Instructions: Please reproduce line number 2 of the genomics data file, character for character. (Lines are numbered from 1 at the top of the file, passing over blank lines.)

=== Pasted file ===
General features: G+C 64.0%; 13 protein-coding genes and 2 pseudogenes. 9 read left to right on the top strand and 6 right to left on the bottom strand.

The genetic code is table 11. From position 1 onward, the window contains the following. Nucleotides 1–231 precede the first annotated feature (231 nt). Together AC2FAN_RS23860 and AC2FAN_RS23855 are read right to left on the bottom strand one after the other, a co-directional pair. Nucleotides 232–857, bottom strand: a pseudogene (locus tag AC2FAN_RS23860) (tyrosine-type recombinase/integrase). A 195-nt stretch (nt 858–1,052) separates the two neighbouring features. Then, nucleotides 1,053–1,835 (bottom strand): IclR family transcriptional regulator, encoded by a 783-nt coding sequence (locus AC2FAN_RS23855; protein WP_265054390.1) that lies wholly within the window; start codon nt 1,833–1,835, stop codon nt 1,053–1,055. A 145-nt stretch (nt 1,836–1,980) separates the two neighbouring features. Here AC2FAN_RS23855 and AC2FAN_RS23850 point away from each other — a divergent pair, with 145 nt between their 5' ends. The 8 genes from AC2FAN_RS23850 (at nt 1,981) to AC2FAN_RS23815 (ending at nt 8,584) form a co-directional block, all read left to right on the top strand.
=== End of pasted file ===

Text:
The genetic code is table 11. From position 1 onward, the window contains the following. Nucleotides 1–231 precede the first annotated feature (231 nt). Together AC2FAN_RS23860 and AC2FAN_RS23855 are read right to left on the bottom strand one after the other, a co-directional pair. Nucleotides 232–857, bottom strand: a pseudogene (locus tag AC2FAN_RS23860) (tyrosine-type recombinase/integrase). A 195-nt stretch (nt 858–1,052) separates the two neighbouring features. Then, nucleotides 1,053–1,835 (bottom strand): IclR family transcriptional regulator, encoded by a 783-nt coding sequence (locus AC2FAN_RS23855; protein WP_265054390.1) that lies wholly within the window; start codon nt 1,833–1,835, stop codon nt 1,053–1,055. A 145-nt stretch (nt 1,836–1,980) separates the two neighbouring features. Here AC2FAN_RS23855 and AC2FAN_RS23850 point away from each other — a divergent pair, with 145 nt between their 5' ends. The 8 genes from AC2FAN_RS23850 (at nt 1,981) to AC2FAN_RS23815 (ending at nt 8,584) form a co-directional block, all read left to right on the top strand.